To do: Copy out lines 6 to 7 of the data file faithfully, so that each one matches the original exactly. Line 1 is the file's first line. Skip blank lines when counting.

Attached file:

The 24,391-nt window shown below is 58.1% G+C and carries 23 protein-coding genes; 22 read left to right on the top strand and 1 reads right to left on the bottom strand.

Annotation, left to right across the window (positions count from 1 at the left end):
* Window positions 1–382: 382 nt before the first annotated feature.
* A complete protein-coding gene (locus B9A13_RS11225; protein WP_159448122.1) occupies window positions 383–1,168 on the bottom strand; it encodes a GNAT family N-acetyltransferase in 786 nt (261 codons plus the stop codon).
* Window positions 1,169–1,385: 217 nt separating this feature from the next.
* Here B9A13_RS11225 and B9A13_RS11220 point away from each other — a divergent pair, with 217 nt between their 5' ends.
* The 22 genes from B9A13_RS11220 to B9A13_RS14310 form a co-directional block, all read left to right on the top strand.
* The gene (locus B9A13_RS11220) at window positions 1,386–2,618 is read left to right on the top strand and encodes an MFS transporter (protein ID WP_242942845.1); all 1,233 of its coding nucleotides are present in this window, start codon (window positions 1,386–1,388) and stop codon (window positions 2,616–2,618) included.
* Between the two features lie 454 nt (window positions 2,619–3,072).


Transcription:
* Here B9A13_RS11225 and B9A13_RS11220 point away from each other — a divergent pair, with 217 nt between their 5' ends.
* The 22 genes from B9A13_RS11220 to B9A13_RS14310 form a co-directional block, all read left to right on the top strand.